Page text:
Why was the left so mean when it went after Larry Craig, among others? Why, some said, would those who described themselves as broadminded be so adverse to a wide stance among their politicians? They failed to see that the issue was not Mr. Craig’s sexual orientation, nor even his relationship with his family, but his advocacy for policies that his experiences would seem to completely contradict. In other words, he was a victim of his own political positions.
It doesn’t particularly bother me that Elliot Spitzer, as the New York Times is reporting, made use of the Emperors Club VIP (“Every client is an emperor… ” even if he’s only a governor), a high-priced prostitution service. The public loves a sex scandal, and no doubt this will be front-page news for some time. There are lots of reasons Spitzer should be held to the fire for this. First, he violated the law when he was charged with enforcing it. I think that alone is the biggest issue. The cops in our neighborhood rarely bother to stop for red lights, even when it’s pretty clear they aren’t on their way somewhere, and I’ve seen a lot of near-misses for that reason. You expect those sworn to uphold the law to apply that to themselves as well.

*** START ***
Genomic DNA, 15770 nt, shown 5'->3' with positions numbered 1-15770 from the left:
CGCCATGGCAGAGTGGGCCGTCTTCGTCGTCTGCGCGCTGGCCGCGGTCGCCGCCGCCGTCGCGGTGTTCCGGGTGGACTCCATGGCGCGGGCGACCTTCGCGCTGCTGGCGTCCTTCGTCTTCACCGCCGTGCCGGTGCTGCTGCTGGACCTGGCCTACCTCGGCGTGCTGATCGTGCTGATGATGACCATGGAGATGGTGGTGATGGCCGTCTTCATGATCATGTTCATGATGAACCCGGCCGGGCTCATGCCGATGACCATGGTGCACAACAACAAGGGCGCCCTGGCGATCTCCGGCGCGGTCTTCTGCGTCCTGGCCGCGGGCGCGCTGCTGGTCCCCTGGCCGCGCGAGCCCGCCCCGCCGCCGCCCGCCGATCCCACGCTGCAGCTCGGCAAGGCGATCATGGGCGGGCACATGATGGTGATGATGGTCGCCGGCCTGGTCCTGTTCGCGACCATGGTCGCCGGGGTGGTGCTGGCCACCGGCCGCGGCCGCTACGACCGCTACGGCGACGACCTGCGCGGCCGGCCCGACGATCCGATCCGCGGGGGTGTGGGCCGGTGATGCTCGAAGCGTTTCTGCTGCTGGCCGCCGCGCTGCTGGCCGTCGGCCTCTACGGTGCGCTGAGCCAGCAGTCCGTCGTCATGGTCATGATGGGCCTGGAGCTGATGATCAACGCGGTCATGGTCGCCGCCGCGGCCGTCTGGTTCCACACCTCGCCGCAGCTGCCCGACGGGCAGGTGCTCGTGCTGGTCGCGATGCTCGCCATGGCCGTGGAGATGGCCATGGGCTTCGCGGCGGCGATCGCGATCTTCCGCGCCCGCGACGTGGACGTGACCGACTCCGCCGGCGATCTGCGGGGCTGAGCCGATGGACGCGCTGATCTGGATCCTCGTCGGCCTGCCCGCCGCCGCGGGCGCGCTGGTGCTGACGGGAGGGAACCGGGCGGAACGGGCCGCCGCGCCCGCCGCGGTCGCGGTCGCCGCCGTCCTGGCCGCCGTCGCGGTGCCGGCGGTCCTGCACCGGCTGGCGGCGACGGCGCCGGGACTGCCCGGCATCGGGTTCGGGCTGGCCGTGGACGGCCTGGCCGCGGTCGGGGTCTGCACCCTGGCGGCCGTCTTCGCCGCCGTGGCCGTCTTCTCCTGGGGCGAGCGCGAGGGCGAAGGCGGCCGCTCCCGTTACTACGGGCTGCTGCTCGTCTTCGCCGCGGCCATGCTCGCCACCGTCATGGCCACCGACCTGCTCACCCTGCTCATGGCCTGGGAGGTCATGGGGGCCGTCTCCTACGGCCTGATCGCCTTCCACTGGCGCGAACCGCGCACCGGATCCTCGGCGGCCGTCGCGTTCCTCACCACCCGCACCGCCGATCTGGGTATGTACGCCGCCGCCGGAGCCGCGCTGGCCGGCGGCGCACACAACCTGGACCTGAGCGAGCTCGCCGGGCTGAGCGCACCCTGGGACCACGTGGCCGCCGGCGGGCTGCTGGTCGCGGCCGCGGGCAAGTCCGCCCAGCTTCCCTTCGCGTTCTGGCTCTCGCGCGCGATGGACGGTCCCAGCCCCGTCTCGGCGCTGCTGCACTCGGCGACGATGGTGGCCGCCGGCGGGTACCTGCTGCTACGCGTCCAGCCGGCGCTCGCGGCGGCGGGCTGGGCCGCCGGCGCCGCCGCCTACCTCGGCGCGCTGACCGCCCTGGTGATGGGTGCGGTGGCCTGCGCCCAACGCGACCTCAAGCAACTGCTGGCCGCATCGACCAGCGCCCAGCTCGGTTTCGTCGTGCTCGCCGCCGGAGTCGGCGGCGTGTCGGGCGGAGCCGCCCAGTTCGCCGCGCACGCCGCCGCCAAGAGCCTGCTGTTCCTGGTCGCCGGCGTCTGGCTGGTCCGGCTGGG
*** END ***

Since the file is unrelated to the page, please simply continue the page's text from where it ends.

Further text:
The second issue, whether he violated the trust of his spouse, is chiefly, in my opinion, a private matter. The public does have a right to judge the character of their leaders, but how someone relates to their family is really only the family’s business.
I suppose you could suggest that the money that was spent was a waste of his taxpayer-supplied salary. After all, these were not inexpensive professionals (though the claim of $5,500 an hour seems to contradict the agency’s price list). But I don’t think this has a lot of traction.
The biggest issue seems to be that Spitzer made prostitution rings a special target of prosecution. This, to me, raises a lot of pretty substantial issues: most pointedly whether this group received protection in trade for their services. Even the appearance of this besmirches his office, his reputation, and the reputation of the state of New York.
What it doesn’t change is my opinion that prostitution should be legalized. I am perfectly capable of condemning Spitzer for hypocrisy and for breaking the law, and at the same time recognize that what he did shouldn’t have been illegal. Too bad he couldn’t stand up for what he thought was right, either by not patronizing sex workers, or advocating for legal structures (i.e., legalization) that would provide them with fuller access to the law.